Last week I was a guest in a Sharing Circle that one of my clients hosts monthly. The focus of the Circle is about promoting Indigenous Cultural Safety as it seeks to increasing awareness.
One of the questions I was asked was how to convey that both Diversity & Inclusion and Indigenous Cultural Safety work are different and both important. I had an inspiration that I shared I that moment, that I would like to share here as well.
Consider a tree: The roots, the trunk, the branches, the leaves.
No matter what work we are doing within EDI, whether it be around Indigenous issues, about anti-Black racism, 2SLGBTQI+ positive space, accessibility for people with disabilities, etc. the roots are the same.
We’re talking about:
- Anti oppression
- Acknowledging people
From those roots comes the comes the trunk.
The trunk is the work that we do to ensure that the things on the list above are lived principles in our lives – individually and in our organization. That work includes education, awareness, creating safe spaces, creating cultures of learning, reviewing policy and procedures, accountability, etc.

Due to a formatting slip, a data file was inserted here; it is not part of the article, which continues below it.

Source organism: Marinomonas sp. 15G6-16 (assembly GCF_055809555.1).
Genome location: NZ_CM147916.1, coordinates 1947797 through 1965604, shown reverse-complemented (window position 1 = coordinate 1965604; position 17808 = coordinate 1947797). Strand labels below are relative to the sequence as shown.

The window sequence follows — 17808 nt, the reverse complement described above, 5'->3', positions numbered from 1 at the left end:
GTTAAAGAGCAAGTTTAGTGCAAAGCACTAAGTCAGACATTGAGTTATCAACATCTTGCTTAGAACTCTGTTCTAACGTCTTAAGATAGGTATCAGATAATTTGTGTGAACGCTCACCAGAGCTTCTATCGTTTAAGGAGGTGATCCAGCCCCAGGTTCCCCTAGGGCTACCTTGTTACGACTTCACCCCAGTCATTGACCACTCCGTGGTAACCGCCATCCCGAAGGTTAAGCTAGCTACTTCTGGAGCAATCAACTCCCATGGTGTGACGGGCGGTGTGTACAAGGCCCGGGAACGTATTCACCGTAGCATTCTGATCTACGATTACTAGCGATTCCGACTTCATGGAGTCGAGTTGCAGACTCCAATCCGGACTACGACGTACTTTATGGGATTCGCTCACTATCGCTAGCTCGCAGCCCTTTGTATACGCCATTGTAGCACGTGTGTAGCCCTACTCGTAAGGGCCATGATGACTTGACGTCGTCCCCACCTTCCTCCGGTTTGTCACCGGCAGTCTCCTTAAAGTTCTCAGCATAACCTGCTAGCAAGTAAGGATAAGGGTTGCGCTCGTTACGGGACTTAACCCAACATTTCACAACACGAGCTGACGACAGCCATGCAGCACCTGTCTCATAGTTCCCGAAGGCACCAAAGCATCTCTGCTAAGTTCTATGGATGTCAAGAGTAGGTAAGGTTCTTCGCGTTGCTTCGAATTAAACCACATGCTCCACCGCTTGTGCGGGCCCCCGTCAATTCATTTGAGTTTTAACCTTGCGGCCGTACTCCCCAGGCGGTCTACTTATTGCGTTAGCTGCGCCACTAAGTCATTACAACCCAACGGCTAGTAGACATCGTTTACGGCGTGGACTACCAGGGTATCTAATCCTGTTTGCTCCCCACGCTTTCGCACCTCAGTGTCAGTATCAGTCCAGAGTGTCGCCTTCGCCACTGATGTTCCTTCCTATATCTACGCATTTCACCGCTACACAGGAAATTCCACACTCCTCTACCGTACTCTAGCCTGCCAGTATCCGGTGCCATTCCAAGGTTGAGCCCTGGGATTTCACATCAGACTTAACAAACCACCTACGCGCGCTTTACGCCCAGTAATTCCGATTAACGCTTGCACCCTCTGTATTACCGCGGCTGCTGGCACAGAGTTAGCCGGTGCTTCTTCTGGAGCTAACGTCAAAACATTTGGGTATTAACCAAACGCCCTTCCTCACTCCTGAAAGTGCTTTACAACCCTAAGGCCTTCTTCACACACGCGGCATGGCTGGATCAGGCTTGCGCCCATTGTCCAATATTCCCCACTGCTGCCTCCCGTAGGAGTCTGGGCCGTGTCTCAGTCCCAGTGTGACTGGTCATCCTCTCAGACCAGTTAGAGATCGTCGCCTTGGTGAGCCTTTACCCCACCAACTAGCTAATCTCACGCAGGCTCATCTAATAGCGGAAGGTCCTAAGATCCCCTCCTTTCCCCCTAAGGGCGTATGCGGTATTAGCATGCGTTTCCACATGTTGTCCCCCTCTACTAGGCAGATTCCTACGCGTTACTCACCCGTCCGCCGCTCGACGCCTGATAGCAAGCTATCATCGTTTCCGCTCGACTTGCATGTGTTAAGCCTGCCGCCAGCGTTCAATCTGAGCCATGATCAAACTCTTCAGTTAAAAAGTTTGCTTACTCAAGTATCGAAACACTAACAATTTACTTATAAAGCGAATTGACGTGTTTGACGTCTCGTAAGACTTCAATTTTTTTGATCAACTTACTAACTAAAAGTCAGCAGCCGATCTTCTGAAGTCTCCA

But the trunk leads to branches. Literally, things :branch off” from the trunk.
We need to acknowledge that there are different ways that this work looks and different aspects that are necessary for various communities and their people. We can’t treat everything like it’s just one branch. There are very specific things that we need to acknowledge, work on, and attend to.
The Indigenous experience is a very particular and specific experience in this country – to acknowledge and address anti-Indigenous racism we need to understand and address colonization, white supremacy, genocide, the role of government and the church, the systemic nature of oppression against Indigenous people (to name a few).
The Black experience requires that we understand and address slavery, white supremacy, and the systemic nature of oppression against people who are Black (to name a few).
Every historically disadvantaged group that has been and continues to be marginalized has a context and a story that we need to keep in mind when moving towards equity, inclusion, belonging, safety and anti-oppression.
The details are different. And those details are important to know, acknowledge and use – to be able to participate in reconciliation, participate in healing, participate in real change.
Which brings us to the leaves.
When we acknowledge the details, and the differences that make our histories and realities unique, we can sprout the changes and create a new future – the leaves.
Stay tuned for the graphic!